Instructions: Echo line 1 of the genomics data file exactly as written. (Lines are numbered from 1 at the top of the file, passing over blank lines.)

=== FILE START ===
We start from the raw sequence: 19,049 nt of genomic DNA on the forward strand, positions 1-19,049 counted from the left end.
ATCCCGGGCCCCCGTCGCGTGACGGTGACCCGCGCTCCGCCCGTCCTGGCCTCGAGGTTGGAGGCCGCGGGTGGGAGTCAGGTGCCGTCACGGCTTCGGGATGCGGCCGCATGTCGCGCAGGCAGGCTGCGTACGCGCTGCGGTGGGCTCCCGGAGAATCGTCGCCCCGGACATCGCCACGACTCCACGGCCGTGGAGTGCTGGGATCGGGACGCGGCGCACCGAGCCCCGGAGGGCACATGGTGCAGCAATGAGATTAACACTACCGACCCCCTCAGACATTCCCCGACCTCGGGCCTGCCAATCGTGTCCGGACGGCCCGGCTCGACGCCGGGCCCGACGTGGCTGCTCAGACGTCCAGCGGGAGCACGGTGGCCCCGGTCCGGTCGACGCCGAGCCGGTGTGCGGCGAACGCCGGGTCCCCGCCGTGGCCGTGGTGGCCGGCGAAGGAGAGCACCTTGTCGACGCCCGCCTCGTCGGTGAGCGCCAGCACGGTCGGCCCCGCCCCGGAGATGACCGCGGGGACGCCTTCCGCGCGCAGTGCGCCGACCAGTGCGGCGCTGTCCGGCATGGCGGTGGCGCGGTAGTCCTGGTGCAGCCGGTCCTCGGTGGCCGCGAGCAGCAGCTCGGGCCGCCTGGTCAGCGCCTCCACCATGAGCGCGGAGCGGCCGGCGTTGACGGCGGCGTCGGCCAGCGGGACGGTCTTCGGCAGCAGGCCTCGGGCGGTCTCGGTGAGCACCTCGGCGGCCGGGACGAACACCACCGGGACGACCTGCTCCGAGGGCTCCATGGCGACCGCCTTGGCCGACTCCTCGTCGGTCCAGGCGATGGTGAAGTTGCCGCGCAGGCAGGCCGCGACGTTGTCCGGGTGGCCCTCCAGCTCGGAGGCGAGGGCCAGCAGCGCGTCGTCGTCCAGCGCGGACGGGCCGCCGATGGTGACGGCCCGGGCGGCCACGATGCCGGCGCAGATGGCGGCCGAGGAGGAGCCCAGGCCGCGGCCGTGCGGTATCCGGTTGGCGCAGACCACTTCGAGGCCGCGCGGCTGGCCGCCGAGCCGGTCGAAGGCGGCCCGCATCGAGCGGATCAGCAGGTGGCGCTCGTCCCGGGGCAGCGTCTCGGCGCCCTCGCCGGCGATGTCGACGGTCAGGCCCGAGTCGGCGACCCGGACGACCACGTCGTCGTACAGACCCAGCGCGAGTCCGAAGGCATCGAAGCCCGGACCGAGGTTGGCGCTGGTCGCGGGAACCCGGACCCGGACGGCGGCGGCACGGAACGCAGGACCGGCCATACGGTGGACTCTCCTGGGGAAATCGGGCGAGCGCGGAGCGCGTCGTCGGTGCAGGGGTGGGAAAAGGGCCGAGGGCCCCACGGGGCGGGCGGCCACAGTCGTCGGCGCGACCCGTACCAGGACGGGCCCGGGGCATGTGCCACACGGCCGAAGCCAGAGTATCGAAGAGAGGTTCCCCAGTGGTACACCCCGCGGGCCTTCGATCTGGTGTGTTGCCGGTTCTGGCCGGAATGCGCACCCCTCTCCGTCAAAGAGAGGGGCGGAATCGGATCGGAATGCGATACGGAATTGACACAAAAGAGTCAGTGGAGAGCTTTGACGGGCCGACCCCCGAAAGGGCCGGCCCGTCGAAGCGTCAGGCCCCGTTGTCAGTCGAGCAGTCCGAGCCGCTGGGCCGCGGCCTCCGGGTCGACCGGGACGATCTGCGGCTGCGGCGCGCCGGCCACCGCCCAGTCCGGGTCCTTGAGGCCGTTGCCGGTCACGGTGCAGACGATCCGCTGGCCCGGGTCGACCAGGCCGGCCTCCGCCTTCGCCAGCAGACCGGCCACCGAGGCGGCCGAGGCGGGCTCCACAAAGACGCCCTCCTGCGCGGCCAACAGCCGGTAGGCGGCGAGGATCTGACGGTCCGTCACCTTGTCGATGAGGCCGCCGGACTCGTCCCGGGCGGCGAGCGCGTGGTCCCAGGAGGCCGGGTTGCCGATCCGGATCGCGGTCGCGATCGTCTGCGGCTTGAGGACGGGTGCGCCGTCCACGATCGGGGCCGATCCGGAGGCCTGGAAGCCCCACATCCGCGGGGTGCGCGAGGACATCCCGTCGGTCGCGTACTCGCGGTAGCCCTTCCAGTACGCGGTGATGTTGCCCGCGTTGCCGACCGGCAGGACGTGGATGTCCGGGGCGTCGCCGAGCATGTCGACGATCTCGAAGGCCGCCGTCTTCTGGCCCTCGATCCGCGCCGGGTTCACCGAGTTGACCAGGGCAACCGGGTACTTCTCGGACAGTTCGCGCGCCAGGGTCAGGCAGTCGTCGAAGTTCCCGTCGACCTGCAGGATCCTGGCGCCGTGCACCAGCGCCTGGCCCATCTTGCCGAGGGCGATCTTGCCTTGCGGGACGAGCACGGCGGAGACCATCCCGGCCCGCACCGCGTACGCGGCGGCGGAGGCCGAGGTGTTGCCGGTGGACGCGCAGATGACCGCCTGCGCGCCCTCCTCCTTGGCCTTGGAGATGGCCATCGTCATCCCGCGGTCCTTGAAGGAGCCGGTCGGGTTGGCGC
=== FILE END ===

We start from the raw sequence: 19,049 nt of genomic DNA on the forward strand, positions 1-19,049 counted from the left end.